Fungal Infection (Histoplasmosis) in Cats

By PetMD Editorial on Jan. 13, 2009

Histoplasmosis in Cats

Histoplasmosis refers to a fungal infection caused by the Histoplasma capsulatum fungus. It usually enters an animal's intestinal tract after being ingested through contaminated soil or bird droppings.


The most common symptoms for cats are lack of appetite, weight loss, and difficulty breathing. Other potential signs may include:

  • Coughing
  • Increased breathing effort and harsh lung sounds
  • Lameness
  • Eye discharge
  • Diarrhea
  • Fever, up to to 40 degrees Celsius (104.0 degrees Fahrenheit)
  • Pale gums and moist body tissues (mucous membrane)
  • Enlarged lymph nodes (lymphadenitis)


The primary cause of this infection is the ingestion of the Histoplasma capsulatum fungus. The fungus may be breathed in when contaminated soil is disturbed, such as when a cat scratches at dirt that it has used for its own waste, or when your cat comes into contact with contaminated bird (including poultry) or bat droppings.


Your veterinarian will want to differentiate the symptoms from heart failure, feline asthma, lymphoma, pyothorax, and fungal pneumonia. A chemical blood profile, complete blood count, and a urinalysis will be conducted. Blood tests may confirm the presence of histoplasma antibodies, although this only means that your cat has been exposed, not that it is in a diseased state. Further differential testing will either confirm or rule out the actual state of histoplasmosis.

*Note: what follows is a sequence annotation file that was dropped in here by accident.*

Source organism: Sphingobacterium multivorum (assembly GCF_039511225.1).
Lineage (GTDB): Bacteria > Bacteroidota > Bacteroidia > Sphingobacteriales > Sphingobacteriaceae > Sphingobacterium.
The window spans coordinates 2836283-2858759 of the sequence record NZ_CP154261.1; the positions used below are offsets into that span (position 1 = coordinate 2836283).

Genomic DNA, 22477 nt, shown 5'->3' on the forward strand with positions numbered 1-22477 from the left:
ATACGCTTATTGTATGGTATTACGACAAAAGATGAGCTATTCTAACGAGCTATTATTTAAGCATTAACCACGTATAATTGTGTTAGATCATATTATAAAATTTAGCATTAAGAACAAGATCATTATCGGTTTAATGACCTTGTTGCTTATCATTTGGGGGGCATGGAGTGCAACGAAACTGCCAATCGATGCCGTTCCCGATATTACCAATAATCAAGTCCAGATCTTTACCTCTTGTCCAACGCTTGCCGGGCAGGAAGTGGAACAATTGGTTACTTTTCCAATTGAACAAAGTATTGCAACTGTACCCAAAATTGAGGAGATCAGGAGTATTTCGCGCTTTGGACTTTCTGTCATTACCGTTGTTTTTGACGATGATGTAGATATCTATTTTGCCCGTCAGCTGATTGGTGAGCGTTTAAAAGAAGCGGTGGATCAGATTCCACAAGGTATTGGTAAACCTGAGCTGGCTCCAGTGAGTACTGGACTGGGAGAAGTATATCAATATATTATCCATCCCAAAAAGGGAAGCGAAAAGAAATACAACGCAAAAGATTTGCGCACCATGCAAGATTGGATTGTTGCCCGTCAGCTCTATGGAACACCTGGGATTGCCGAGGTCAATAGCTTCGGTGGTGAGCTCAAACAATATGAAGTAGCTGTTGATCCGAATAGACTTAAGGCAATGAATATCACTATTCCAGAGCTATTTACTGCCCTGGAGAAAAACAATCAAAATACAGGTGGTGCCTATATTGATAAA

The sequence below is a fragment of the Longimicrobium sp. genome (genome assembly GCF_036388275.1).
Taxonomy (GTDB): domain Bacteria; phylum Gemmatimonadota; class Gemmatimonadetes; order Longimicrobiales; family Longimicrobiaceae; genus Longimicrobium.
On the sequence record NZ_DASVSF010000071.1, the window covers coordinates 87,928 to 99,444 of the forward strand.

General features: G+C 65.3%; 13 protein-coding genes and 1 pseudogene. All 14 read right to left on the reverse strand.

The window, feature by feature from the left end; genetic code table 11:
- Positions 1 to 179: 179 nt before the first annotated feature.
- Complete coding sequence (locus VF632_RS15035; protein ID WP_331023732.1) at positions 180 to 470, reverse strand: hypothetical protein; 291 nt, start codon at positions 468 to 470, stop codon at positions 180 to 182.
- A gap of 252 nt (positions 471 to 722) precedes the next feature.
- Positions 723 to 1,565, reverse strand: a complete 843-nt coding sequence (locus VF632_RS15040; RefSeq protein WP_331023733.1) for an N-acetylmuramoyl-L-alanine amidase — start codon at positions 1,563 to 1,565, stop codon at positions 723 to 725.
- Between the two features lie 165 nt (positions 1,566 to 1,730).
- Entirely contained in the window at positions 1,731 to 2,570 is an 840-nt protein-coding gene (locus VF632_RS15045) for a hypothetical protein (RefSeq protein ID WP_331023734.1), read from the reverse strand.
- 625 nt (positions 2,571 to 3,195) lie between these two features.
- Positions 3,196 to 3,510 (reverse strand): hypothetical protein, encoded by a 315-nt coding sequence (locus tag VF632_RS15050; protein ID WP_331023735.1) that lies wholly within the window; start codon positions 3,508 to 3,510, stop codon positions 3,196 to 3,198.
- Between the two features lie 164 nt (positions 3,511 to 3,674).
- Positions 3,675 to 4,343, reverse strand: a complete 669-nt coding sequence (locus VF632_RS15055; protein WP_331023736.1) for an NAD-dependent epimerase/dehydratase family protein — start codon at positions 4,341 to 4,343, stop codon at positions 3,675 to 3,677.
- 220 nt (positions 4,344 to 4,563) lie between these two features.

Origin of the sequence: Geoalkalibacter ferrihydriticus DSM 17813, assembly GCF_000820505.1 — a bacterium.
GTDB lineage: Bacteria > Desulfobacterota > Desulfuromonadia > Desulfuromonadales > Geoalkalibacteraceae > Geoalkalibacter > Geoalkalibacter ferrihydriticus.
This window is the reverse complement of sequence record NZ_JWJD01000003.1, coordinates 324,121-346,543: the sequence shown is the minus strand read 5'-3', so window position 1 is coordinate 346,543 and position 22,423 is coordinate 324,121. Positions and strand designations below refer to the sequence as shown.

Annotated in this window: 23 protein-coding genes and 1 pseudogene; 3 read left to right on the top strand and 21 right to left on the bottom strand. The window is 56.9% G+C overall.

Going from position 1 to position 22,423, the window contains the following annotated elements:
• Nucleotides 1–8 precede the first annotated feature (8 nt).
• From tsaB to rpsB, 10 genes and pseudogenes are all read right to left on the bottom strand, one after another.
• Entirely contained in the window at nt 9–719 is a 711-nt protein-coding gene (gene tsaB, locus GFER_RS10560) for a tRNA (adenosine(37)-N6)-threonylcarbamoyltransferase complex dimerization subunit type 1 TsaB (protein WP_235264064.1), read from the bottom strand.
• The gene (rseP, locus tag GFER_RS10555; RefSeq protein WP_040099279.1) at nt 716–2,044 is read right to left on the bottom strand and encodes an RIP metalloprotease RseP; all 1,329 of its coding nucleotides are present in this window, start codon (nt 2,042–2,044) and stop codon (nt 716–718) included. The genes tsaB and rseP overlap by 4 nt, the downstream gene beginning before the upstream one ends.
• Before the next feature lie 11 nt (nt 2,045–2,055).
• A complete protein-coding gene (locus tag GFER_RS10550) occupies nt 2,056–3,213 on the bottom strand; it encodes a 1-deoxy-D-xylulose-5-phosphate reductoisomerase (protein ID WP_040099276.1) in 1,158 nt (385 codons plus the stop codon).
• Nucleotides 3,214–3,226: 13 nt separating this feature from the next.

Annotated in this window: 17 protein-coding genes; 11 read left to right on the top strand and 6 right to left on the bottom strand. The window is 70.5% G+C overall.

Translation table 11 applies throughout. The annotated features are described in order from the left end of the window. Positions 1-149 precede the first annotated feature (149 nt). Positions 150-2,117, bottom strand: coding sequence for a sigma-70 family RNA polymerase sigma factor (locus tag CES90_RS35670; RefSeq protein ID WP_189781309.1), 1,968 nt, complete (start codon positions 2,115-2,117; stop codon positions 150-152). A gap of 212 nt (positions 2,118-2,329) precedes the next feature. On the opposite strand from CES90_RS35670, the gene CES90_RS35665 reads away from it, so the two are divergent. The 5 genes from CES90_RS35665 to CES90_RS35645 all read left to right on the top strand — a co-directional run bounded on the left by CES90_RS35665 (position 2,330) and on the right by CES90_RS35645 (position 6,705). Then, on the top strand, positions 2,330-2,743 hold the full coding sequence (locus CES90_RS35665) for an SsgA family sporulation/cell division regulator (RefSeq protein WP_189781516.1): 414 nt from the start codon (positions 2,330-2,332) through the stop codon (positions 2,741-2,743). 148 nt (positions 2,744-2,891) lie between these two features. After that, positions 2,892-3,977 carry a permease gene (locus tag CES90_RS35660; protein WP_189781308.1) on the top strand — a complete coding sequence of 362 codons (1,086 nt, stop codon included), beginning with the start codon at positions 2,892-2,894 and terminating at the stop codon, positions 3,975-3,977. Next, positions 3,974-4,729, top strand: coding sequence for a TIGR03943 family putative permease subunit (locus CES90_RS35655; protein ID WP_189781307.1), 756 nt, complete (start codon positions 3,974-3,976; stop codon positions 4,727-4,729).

Veterinarians will usually treat this condition with medications on an outpatient basis. If inpatient treatment is recommended, it may be because your cat has been unable to eat and is suffering from malabsorption. If this is the case, your veterinarian will administer drugs, fluids, and nutrients intravenously until your cat's condition has improved.

Living and Management

After treatment, your cat's activity level should be reduced until it is fully recovered. Cage rest, or restriction to an enclosed environment will allow your cat to fully recuperate. If the condition does recur, a second course of treatment may be needed.


To prevent the development of histoplasmosis, you will need to try to prevent your cat from being exposed to possible sources of contamination, such as where birds, poultry, or bats might roost, or around soil that is known to have bird droppings in it.

Image: Rommel Canlas via Shutterstock

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